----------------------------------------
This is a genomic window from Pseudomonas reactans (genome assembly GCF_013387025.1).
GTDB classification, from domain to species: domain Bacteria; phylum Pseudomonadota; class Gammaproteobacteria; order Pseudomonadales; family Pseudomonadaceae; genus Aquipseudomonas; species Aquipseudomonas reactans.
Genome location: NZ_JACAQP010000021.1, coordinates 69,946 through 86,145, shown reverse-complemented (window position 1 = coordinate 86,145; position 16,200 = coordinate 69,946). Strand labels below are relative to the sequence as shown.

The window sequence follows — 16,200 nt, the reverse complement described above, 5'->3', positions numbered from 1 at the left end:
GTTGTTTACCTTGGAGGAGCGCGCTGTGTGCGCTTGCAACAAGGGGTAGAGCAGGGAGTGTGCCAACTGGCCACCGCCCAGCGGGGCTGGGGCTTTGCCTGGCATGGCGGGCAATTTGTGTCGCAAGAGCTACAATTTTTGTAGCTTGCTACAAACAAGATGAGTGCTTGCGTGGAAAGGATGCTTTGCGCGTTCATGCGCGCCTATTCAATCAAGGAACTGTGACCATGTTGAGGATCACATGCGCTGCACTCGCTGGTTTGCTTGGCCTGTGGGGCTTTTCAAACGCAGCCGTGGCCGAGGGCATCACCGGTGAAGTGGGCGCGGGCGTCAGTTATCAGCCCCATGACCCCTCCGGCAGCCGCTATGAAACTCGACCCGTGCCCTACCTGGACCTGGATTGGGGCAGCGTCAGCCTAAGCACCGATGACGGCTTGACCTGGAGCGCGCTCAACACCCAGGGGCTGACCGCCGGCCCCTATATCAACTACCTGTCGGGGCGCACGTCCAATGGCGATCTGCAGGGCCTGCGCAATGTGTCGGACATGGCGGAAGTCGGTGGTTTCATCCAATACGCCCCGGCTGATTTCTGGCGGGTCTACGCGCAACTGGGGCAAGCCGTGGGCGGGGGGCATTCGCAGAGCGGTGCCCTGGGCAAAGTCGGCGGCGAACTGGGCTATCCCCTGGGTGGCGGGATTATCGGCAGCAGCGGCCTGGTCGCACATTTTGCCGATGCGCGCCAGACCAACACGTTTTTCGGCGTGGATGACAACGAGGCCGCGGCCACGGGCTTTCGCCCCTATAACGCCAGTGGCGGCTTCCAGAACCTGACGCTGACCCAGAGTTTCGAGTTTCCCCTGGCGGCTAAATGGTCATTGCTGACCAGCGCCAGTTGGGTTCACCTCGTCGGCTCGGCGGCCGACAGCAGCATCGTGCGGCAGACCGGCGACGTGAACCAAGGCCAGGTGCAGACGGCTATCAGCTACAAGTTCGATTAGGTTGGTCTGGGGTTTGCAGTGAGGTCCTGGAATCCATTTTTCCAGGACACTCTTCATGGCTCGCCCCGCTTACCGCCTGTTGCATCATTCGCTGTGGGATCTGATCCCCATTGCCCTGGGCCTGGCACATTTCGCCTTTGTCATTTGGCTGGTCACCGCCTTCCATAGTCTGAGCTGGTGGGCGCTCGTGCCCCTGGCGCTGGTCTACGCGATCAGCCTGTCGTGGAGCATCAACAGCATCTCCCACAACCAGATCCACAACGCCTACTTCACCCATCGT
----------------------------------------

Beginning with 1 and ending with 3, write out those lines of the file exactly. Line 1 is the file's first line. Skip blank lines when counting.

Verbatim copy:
This is a genomic window from Pseudomonas reactans (genome assembly GCF_013387025.1).
GTDB classification, from domain to species: domain Bacteria; phylum Pseudomonadota; class Gammaproteobacteria; order Pseudomonadales; family Pseudomonadaceae; genus Aquipseudomonas; species Aquipseudomonas reactans.
Genome location: NZ_JACAQP010000021.1, coordinates 69,946 through 86,145, shown reverse-complemented (window position 1 = coordinate 86,145; position 16,200 = coordinate 69,946). Strand labels below are relative to the sequence as shown.